4% of Swiss Ice Lost in 2023 – so what?

Prof. Neil Entwistle, Alpine Glacier Project

And just like that, summer is over, the clocks in Britain go back and darkness befalls us before we return home from work.  In Zermatt, we’re still waiting for the winter snowpack to arrive. An early flurry of heavy snow fell in late August into September protected the glaciers from melting for a few weeks but the wider precipitation event resulted in serious flooding around central Europe.

The 2022 ablation season was the most severe on record with 6.2% of ice mass lost on average across Switzerland, a previous blog post detailed more on this.[NE1]  It could be argued that the 2023 season was not as bad; only 4% lost, however, before 2022 any loss in the region of 2% was deemed “extreme”! Collectively in the last 2 years 10% has gone. The below contrast image taken from this summers field season contrasts two summers approximately 130 years apart. The change is staggering. This image was posted on our social media and the comments were interesting. Some were shocked at the scale of change. Where others suggested this is not an issue as glaciers come and go.

Here we need to address the medieval warm period in simple terms. From 900 – 1300 AD, it was warm; perhaps glaciers in the Zermatt area had retreated completely and did not exist. Early paints from the area suggest some ice held on to the high peaks. Then climate changed, it got colder and we entered the little ice age period.  

The naive argument given to my picture above was “that ain’t nothing that this planet has not seem before” with the underlying tone of so what. Well, it’s quite simple really. Right now, over 8 billion people exist on our planet. But if we look at the rate of population change over time we have a problem. Currently 1/5th of the world utilises and relies on water from draining glaciers. As that water declines, and perhaps disappears as glaciers recede then people will be forced to move. How will they be supported? How will our water supplies cope? In 2018 Cape Town, South Africa very nearly ran out of water. This highlighted just how fragile water supplies are. None of the 11 cities reported to be most vulnerable are in areas where rivers flow from glaciers. That’s because glaciers mitigate the impact of droughts.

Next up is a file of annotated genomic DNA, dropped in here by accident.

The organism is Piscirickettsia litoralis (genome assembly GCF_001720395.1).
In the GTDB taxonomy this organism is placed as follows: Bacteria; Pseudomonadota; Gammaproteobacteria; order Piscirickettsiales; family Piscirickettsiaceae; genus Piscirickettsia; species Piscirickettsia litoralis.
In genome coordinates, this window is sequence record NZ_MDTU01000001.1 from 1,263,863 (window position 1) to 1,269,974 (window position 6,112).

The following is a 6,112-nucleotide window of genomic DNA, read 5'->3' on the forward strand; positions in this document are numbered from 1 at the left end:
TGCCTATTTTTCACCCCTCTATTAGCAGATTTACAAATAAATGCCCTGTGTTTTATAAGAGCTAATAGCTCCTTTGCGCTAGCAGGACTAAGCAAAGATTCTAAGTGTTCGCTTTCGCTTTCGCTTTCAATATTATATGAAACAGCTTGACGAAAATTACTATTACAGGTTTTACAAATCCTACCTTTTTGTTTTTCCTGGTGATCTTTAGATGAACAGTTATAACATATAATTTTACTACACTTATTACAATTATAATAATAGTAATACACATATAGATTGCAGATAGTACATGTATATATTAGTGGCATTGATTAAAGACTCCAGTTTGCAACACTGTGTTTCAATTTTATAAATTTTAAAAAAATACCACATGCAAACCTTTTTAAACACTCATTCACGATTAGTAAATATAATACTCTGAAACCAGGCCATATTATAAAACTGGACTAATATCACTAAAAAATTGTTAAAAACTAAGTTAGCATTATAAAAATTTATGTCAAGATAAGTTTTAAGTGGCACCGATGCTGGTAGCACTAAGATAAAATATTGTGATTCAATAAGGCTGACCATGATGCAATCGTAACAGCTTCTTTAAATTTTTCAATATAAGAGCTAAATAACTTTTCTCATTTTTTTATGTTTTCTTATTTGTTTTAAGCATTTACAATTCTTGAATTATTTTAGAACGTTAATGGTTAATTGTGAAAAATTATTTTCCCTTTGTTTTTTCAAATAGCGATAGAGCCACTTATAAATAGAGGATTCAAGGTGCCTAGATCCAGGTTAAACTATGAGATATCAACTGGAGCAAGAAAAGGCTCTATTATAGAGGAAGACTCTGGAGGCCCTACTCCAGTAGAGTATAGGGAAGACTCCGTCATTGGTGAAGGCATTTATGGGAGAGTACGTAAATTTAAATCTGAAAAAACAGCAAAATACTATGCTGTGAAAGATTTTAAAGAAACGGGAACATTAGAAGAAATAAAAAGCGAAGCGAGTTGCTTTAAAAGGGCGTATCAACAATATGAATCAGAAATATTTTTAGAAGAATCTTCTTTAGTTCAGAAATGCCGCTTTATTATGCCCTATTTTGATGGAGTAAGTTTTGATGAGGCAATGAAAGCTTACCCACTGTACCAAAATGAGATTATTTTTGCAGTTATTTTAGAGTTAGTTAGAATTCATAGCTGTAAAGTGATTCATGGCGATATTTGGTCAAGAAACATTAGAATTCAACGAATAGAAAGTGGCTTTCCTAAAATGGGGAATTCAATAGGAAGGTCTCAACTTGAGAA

Whilst it is easy to type, and anonymity online makes it easy to create fake rebuttals. Here at the AGP we are scientists and believe in hard data, which can be fact checked. When I first went to the Zermatt mountains 20 years ago. Where I’m stood in the picture below was deep within the Findeln glaciers ice mass. The ice has gone and with is most of the mass associated with this glacier. It’s only through seeing and documenting change first hand, and the impact it is having on the environment that we can truly understand what kind of world we are leaving for the next generation. There is hope, and there are good people working tirelessly to help the most vulnerable.  So for those who may be downtrodden, or impacted by climate deniers, leave them to their keyboards. Research, read, engage and make that small difference for the greater good. The compounding impact will be huge.

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